'Eurydice' by H.D.

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Why did you turn back,
that hell should be reinhabited
of myself thus
swept into nothingness?Why did you turn?
why did you glance back?So you have swept me back-
I who could have walked with the live souls
above the earth.
I who could have slept among the live flowers
at last.so for your arrogance
and your ruthlessness
I am swept back
where dead lichens drip
dead cinders among moss of ash.What was it that crossed my face
with the light from yours
and your glance?What was it you saw in my face-
the light of your own face,
the fire of your own presence?

Editor 1 Interpretation

H.D.'s "Eurydice": A Poetic Exploration of Grief and Loss

As a literary enthusiast, I have always been drawn to poetry that explores complex emotions and experiences. One such example is H.D.'s "Eurydice", a poem that delves into the depths of grief and loss. With its vivid imagery and haunting tone, "Eurydice" is a powerful exploration of a tragic myth and the human experience of mourning.

Background and Context

Before delving into the poem itself, it is important to understand the context in which it was written. H.D., also known as Hilda Doolittle, was a modernist poet who lived during the early 20th century. She was part of the Imagist movement, which emphasized clear and precise language and a focus on sensory experience.

"Eurydice" was written in 1917, during World War I, a time of great upheaval and loss. The poem draws on the myth of Orpheus and Eurydice, a story of love and loss that was well-known in ancient Greece. In the myth, Orpheus, a talented musician, falls in love with Eurydice, but she dies shortly after their marriage. Orpheus travels to the underworld to try to bring her back, but ultimately fails and is left alone and heartbroken.


With this background in mind, let's take a closer look at "Eurydice" itself. The poem is divided into three sections, each of which explores a different aspect of grief and loss.

Section I: "I"

The first section of the poem begins with the speaker declaring "I have been faithful to thee, Clio!" Clio is one of the nine Muses in Greek mythology, and is associated with history and poetry. The speaker is invoking Clio as a way of establishing her own authority as a poet and historian.

The section then goes on to describe the speaker's own grief and sense of loss:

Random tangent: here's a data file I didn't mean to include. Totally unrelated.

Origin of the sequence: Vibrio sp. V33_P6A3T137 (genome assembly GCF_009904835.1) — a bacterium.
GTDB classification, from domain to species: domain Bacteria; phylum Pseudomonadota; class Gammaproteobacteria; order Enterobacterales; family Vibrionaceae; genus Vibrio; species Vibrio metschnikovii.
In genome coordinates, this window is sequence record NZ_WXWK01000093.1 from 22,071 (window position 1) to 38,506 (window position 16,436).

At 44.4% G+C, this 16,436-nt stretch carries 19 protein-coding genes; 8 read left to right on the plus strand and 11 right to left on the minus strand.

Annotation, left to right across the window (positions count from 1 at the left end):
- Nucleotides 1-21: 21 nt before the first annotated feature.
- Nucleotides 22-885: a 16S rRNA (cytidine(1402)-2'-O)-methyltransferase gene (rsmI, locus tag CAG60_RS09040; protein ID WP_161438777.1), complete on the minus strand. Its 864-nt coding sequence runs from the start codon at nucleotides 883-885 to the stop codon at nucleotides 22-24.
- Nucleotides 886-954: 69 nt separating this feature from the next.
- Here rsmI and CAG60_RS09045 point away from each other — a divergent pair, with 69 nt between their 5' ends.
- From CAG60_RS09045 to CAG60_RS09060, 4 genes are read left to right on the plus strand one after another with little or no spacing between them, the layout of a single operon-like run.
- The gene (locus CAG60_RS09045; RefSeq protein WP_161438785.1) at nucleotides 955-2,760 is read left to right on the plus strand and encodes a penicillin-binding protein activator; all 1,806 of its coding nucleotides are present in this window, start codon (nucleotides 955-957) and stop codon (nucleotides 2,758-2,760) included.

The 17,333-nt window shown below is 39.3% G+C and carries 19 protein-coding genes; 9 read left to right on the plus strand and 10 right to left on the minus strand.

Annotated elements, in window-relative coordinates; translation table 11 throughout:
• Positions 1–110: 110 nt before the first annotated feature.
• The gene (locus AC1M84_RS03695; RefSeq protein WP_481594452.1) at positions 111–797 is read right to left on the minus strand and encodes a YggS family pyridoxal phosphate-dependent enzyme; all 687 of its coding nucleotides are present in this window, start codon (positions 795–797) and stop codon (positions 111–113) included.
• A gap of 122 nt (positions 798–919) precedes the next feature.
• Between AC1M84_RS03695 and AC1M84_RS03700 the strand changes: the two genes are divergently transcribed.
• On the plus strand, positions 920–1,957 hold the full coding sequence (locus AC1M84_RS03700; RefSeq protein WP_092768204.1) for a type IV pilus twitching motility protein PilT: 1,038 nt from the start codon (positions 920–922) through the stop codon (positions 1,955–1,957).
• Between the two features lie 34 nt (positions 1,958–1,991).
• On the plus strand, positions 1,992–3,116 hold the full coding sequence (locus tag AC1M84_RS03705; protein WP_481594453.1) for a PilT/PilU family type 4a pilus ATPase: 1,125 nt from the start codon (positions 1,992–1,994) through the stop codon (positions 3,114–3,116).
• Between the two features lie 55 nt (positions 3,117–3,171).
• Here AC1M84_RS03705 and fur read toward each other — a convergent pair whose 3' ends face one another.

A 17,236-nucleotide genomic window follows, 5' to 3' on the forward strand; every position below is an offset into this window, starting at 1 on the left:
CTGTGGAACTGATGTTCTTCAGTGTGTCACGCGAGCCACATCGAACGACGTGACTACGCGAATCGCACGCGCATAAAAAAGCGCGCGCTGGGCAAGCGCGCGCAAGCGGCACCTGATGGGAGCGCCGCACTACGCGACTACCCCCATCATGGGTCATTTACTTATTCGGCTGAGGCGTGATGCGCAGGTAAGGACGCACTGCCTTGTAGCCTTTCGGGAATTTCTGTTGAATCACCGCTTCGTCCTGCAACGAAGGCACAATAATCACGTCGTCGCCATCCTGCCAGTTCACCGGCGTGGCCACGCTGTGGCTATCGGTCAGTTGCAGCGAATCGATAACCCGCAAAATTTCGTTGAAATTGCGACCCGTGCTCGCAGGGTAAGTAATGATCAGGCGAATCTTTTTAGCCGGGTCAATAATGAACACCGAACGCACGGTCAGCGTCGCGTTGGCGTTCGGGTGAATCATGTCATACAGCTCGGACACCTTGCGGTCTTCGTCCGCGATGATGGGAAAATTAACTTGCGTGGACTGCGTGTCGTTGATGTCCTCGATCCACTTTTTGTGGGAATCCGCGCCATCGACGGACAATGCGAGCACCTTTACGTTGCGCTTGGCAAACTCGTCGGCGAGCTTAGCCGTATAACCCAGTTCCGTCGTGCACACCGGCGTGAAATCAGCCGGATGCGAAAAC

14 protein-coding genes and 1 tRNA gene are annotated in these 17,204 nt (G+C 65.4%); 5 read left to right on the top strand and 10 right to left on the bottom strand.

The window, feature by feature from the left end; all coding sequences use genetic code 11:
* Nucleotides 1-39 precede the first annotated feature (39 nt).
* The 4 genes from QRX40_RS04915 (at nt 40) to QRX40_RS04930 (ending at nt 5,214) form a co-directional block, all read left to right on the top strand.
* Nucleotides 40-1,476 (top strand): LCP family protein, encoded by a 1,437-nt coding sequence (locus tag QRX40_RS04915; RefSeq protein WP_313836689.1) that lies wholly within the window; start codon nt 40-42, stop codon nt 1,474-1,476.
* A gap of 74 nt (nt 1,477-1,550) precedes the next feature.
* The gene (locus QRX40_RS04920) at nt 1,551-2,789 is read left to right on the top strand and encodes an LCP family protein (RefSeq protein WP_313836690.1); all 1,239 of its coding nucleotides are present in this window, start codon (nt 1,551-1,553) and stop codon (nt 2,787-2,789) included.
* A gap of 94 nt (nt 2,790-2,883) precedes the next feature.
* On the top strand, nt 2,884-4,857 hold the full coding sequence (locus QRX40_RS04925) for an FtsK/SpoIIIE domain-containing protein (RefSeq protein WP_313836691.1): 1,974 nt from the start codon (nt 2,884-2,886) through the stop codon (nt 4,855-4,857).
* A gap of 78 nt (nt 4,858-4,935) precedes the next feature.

I have lost my Eurydice,

I have lost my Eurydice!

Black hell, black hell,

and no light, no sound,

no touch of human or of human love.

The repetition of "I have lost my Eurydice" emphasizes the speaker's intense feelings of grief and despair. The description of "black hell" further emphasizes the darkness and hopelessness of the situation.

Section II: "She"

The second section of the poem shifts focus to Eurydice herself. The speaker describes her as "a lost orchid, lost to the light, lost to the sun", emphasizing her beauty and fragility. The use of the orchid as a metaphor is particularly effective, as orchids are often associated with exoticism and delicacy.

The section then goes on to describe Eurydice's journey through the underworld:

She went down to death's shade,

she went down to death's shade,

she went down; and no one knew her,

no one knew her.

The repetition of "she went down" emphasizes the irreversible nature of death, as well as the sense of isolation and loneliness that comes with it.

Section III: "Orpheus"

The final section of the poem focuses on Orpheus, the musician who tries to rescue Eurydice from the underworld. The section begins with the line "Orpheus, Orpheus, where is thy Eurydice?" The repetition of his name emphasizes his own sense of loss and his desperate search for his beloved.

The section then goes on to describe Orpheus's journey through the underworld and his eventual failure to bring Eurydice back:

Orpheus looked back, too soon,

too soon, too soon,

and Eurydice, Eurydice

fell back into the blackness,

fell back into the emptiness,

fell back into the nothingness.

The repetition of "too soon" emphasizes the tragic nature of Orpheus's mistake, while the repetition of Eurydice's name emphasizes her continued importance and presence in the poem.

Themes and Interpretation

At its core, "Eurydice" is a poem about grief and loss. By drawing on the myth of Orpheus and Eurydice, H.D. is able to tap into a universal experience of mourning and explore the many different facets of it.

One of the key themes of the poem is the irreversibility of death. The repetition of "she went down" and "too soon" emphasize the finality of Eurydice's death, as well as the sense of loss and isolation that comes with it.

Another theme is the power of memory and the importance of honoring the dead. By repeating Eurydice's name throughout the poem, the speaker is able to keep her memory alive and pay homage to her life and beauty.